April is Stress Awareness Month Part 2



Its not stress that kills us, it is our reaction to it.

Hans Selye





What is stress?
Stress is a state of mental or emotional strain or tension resulting from adverse or very demanding circumstances.

Three types of stress

  • Routine stress related to the pressures of work, family and other daily responsibilities.
  • Stress brought about by a sudden negative change, such as losing a job, divorce, or illness.
  • Traumatic stress, experienced in an event like a major accident, war, assault, or a natural disaster where one may be seriously hurt or in danger of being killed.

How do I deal with stress?

  • Seek help from a qualified mental health care provider if you are overwhelmed, feel you cannot cope, have suicidal thoughts, or are using drugs or alcohol to cope.
  • Get proper health care for existing or new health problems.
  • Stay in touch with people who can provide emotional and other support.
    • Ask for help from friends, family, and community or religious organizations to reduce stress due to work burdens or family issues, such as caring for a loved one.
  • Recognize signs of your body’s response to stress:
    • difficulty sleeping
    • increased alcohol and other substance use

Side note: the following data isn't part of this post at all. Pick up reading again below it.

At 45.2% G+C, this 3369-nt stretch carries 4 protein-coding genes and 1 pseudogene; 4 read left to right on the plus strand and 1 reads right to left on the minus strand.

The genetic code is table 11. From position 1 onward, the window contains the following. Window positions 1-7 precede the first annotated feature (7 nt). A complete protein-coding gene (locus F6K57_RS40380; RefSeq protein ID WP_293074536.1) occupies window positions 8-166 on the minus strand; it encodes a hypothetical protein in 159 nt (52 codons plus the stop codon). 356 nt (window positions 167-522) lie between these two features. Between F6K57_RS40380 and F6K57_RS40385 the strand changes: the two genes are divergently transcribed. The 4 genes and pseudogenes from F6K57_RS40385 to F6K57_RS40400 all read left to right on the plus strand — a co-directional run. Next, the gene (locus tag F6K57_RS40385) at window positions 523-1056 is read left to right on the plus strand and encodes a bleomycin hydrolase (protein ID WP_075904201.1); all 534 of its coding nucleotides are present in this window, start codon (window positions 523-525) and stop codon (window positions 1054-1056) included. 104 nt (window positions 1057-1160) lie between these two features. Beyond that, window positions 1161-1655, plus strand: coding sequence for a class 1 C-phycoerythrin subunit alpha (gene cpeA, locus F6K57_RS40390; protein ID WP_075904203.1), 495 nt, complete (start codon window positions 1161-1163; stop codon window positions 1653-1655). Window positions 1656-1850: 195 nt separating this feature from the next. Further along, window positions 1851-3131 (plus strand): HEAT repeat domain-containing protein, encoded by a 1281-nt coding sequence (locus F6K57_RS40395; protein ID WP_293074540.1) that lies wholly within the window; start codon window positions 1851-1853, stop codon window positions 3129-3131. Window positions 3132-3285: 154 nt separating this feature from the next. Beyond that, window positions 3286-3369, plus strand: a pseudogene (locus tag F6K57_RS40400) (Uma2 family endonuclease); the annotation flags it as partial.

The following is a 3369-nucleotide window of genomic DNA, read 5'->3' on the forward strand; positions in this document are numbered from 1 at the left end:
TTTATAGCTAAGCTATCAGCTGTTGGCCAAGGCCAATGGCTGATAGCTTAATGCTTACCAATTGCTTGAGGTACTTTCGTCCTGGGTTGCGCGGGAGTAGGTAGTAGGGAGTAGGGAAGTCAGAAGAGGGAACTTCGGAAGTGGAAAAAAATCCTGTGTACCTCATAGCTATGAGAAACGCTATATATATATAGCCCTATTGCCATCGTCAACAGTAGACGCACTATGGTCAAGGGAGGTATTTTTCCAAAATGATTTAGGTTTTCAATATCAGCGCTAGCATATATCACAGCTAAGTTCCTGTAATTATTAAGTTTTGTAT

• being easily angered
    • feeling depressed
    • having low energy
    • over eating
  • Make a “to-do” list.
    • Write out the 10 things you would like to accomplish during the day.
    • Put them in order by highest priority to lowest.
    • Delegate the things that you can to lighten your load. Don’t be a super hero.
  • Note what you have accomplished at the end of the day, not what you have been unable to do.
  • Get up 30 minutes earlier. If you don’t have enough time during or at the end of the day, wake up 30 minutes earlier than normal.
    • Start your morning with a cup of coffee or tea.
    • Listen to soothing music.
    • Plan your day.
    • Go outside and walk or do an in-home walking program.
  • Start a gratitude journal. What are you grateful for?
  • Exercise regularly-just 30 minutes per day of gentle walking can help boost mood and reduce stress.
  • Schedule regular times for healthy and relaxing activities.
  • Put focus on you. You need to take care of yourself first before you can care for others.

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